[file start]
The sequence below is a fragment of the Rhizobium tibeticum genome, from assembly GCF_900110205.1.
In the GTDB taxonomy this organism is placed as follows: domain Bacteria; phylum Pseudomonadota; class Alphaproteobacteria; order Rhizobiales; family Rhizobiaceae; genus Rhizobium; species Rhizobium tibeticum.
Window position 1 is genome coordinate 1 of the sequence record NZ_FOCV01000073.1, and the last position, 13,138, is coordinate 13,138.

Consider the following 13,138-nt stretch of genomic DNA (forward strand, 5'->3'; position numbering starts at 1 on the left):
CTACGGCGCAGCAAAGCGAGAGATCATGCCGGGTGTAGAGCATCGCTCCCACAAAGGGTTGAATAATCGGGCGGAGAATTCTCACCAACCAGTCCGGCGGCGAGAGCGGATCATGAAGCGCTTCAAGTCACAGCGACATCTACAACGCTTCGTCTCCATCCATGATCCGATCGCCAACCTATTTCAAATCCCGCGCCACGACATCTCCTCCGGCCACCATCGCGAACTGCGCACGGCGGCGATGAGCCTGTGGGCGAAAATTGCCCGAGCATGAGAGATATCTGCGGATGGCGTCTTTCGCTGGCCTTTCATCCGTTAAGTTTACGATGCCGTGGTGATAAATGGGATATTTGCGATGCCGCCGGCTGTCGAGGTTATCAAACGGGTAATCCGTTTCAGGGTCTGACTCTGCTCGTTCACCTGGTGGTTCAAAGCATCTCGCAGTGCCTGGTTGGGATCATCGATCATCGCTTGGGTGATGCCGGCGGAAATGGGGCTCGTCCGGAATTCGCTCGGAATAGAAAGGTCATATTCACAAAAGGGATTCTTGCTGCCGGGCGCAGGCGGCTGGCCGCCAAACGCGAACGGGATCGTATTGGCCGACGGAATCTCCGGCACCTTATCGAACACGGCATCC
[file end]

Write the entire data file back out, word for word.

The sequence below is a fragment of the Rhizobium tibeticum genome, from assembly GCF_900110205.1.
In the GTDB taxonomy this organism is placed as follows: domain Bacteria; phylum Pseudomonadota; class Alphaproteobacteria; order Rhizobiales; family Rhizobiaceae; genus Rhizobium; species Rhizobium tibeticum.
Window position 1 is genome coordinate 1 of the sequence record NZ_FOCV01000073.1, and the last position, 13,138, is coordinate 13,138.

Consider the following 13,138-nt stretch of genomic DNA (forward strand, 5'->3'; position numbering starts at 1 on the left):
CTACGGCGCAGCAAAGCGAGAGATCATGCCGGGTGTAGAGCATCGCTCCCACAAAGGGTTGAATAATCGGGCGGAGAATTCTCACCAACCAGTCCGGCGGCGAGAGCGGATCATGAAGCGCTTCAAGTCACAGCGACATCTACAACGCTTCGTCTCCATCCATGATCCGATCGCCAACCTATTTCAAATCCCGCGCCACGACATCTCCTCCGGCCACCATCGCGAACTGCGCACGGCGGCGATGAGCCTGTGGGCGAAAATTGCCCGAGCATGAGAGATATCTGCGGATGGCGTCTTTCGCTGGCCTTTCATCCGTTAAGTTTACGATGCCGTGGTGATAAATGGGATATTTGCGATGCCGCCGGCTGTCGAGGTTATCAAACGGGTAATCCGTTTCAGGGTCTGACTCTGCTCGTTCACCTGGTGGTTCAAAGCATCTCGCAGTGCCTGGTTGGGATCATCGATCATCGCTTGGGTGATGCCGGCGGAAATGGGGCTCGTCCGGAATTCGCTCGGAATAGAAAGGTCATATTCACAAAAGGGATTCTTGCTGCCGGGCGCAGGCGGCTGGCCGCCAAACGCGAACGGGATCGTATTGGCCGACGGAATCTCCGGCACCTTATCGAACACGGCATCC